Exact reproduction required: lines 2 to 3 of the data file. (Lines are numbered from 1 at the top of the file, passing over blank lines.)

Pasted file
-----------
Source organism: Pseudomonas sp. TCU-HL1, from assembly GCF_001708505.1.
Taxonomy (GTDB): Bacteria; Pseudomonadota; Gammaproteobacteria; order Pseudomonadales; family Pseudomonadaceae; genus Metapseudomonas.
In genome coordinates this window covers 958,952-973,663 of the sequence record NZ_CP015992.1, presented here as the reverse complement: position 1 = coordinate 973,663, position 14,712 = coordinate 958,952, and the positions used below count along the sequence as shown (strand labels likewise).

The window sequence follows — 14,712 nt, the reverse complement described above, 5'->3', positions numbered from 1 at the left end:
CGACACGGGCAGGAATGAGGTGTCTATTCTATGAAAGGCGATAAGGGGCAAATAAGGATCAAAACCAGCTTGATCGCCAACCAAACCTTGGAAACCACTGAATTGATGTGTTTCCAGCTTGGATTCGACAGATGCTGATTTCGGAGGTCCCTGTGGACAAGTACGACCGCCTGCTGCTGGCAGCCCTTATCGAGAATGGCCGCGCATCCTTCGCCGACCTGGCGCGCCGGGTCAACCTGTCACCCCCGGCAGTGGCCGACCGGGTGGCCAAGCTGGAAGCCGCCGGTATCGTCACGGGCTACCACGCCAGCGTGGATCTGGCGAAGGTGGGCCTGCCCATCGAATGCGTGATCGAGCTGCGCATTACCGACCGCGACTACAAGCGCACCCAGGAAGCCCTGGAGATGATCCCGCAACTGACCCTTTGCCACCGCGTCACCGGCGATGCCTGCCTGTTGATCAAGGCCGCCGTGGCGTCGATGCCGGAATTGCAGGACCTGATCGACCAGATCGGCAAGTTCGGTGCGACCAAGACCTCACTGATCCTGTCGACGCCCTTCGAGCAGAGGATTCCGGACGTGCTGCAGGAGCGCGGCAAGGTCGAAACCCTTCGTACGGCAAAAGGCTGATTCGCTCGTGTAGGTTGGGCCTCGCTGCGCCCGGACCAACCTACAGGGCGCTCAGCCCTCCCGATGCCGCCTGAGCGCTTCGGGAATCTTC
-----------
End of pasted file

Taxonomy (GTDB): Bacteria; Pseudomonadota; Gammaproteobacteria; order Pseudomonadales; family Pseudomonadaceae; genus Metapseudomonas.
In genome coordinates this window covers 958,952-973,663 of the sequence record NZ_CP015992.1, presented here as the reverse complement: position 1 = coordinate 973,663, position 14,712 = coordinate 958,952, and the positions used below count along the sequence as shown (strand labels likewise).